Four roundtable sessions followed in the afternoon.  Attendees each chose one roundtable to join.  Facilitators in each room guided and encouraged conversation with our keynote speakers and panelists joining in as well.   The roundtable themes included:


            -Problematic Text…Now what?

            -How do I Face Whiteness and White Fragility?

            -How do I Maintain a culturally Responsive


            -What Should I Do?: Practical Scenarios


The day wrapped up with our second keynote conversation between inclusive educator and researcher Kass Minor and poet, writer, and Creative Writing professor and educator Naomi Shihab Nye.   The ensuing conversation grew into a bridge between the educational facets of literacy and literature, and the creative, with the overarching focus always returning to the most important part of literacy:  the reader.  

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Our event concluded with a poetry reading by Naomi.


The challenge of navigating the use of problematic “classic” literature has sparked much emotional and professional  debate and division among educators, literacy experts and parents of young readers.  For an event such as ours, with the focus trained directly upon the challenges of “classic” literature, one might have expected this controversy to  appear.  Instead, attendees were invited into a safe space where they could consider the lived professional experiences of our speakers, ask honest, difficult questions and feel free to engage in discussion and debate.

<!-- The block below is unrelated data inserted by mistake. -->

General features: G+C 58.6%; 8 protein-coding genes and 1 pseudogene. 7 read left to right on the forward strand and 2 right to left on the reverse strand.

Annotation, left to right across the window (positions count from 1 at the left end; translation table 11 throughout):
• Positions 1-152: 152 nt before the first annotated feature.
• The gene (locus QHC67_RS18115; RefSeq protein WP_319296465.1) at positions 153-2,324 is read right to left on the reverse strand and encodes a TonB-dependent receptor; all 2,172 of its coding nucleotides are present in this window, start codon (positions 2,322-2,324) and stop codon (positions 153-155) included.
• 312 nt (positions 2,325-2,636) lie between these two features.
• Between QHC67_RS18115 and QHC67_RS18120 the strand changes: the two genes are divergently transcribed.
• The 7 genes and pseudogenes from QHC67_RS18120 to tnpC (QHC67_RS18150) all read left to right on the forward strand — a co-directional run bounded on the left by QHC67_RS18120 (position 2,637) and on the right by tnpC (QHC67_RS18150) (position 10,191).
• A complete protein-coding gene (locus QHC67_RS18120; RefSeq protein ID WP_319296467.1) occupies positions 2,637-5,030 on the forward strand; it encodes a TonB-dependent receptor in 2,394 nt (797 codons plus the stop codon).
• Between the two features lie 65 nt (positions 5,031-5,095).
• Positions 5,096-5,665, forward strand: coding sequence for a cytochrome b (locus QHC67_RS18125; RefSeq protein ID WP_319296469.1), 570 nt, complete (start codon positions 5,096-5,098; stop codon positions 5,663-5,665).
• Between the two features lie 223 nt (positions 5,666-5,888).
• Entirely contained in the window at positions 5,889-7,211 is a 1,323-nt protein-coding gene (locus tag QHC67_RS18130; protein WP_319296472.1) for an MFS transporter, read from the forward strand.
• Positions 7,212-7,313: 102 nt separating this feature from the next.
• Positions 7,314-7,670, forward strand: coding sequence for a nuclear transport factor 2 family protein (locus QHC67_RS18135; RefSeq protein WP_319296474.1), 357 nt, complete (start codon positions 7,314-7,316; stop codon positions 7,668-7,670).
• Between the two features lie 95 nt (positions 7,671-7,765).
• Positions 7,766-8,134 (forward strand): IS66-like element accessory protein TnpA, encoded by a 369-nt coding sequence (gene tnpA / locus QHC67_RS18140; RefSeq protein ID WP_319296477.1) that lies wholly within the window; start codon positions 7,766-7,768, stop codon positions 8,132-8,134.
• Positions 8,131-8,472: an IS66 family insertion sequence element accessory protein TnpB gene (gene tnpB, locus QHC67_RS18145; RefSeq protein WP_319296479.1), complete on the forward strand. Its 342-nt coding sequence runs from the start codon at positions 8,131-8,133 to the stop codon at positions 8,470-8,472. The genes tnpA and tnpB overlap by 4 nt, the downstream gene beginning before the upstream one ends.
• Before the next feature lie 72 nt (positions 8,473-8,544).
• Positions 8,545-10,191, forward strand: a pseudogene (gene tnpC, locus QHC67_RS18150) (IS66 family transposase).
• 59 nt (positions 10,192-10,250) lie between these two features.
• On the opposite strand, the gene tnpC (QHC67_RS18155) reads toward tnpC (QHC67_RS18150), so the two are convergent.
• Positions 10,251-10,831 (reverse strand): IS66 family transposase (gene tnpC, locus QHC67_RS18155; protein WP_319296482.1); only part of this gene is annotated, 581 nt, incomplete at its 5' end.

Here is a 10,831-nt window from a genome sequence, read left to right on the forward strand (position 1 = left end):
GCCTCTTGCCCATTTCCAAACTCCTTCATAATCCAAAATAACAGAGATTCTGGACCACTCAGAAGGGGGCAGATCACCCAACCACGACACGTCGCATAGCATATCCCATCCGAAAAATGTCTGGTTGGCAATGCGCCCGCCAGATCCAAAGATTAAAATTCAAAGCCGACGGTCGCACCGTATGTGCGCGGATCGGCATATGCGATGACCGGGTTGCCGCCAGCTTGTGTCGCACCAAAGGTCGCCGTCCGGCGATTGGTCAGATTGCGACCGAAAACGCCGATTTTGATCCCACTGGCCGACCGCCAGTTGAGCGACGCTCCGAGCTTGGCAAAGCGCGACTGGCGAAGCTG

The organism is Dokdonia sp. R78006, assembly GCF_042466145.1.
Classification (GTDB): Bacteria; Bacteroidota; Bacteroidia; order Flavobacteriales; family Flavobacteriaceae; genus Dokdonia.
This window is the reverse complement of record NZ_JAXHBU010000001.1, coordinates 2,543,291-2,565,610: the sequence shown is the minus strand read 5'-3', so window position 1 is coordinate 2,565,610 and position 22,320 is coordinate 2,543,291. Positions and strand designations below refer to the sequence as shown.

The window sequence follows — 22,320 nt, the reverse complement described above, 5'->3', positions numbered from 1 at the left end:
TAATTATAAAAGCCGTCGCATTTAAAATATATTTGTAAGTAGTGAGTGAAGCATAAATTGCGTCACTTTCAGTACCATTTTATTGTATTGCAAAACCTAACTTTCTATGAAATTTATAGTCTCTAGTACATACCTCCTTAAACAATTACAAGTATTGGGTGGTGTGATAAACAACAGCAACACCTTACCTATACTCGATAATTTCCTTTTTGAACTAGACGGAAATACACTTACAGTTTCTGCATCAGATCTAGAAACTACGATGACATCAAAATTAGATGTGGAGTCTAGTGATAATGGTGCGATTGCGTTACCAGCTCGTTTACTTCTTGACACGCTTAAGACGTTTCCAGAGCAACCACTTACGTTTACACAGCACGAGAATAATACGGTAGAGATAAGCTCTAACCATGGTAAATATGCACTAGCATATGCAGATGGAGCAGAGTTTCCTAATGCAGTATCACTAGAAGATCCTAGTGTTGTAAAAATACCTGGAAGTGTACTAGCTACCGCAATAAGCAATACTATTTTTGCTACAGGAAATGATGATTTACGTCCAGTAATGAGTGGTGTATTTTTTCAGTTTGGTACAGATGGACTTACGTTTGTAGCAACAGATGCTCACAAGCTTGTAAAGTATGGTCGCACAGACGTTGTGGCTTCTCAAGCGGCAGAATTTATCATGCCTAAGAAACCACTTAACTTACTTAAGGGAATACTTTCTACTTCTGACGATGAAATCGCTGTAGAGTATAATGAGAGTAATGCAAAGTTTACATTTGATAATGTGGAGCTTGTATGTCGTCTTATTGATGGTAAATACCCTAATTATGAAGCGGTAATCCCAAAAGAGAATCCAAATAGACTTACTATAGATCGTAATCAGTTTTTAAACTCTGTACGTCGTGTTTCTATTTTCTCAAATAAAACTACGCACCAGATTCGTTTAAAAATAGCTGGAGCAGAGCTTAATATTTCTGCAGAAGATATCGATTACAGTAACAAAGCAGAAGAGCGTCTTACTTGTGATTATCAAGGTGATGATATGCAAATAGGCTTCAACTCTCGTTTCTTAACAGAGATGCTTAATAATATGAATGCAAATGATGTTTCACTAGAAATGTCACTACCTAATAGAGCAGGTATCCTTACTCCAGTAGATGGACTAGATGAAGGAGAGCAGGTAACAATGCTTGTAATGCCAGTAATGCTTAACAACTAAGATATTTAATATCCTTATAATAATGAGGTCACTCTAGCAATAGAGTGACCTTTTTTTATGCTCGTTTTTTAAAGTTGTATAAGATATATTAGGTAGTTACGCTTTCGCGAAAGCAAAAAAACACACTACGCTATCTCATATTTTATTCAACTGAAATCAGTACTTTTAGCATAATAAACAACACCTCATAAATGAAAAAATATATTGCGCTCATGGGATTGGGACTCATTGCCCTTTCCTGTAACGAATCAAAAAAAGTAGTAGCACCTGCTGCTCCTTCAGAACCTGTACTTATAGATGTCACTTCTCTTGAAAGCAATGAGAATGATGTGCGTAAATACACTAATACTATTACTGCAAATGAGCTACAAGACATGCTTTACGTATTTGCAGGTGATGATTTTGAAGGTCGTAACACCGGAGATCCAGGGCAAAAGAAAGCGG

Thus once again we find ourselves where we have been after many of our previous institutes:  reflecting upon the community-building power of creating safe, collaborative spaces where people can learn, share ideas and engage in meaningful discussion.  The literacy work that we do in all our varied capacities with young people directly touches the future that we all share.  It is this future that we look towards when we examine writing from the past and recognize the flaws and potential for damage that can be contained within the words.    It is our continuing hope to keep on creating times and spaces where educators, librarians, creators and literacy workers can come together to examine where we’ve been, recognize where we are and meet the challenges we face in guiding  our young people towards the future. 


Indivisible 10 Years Later: The Conversation Continues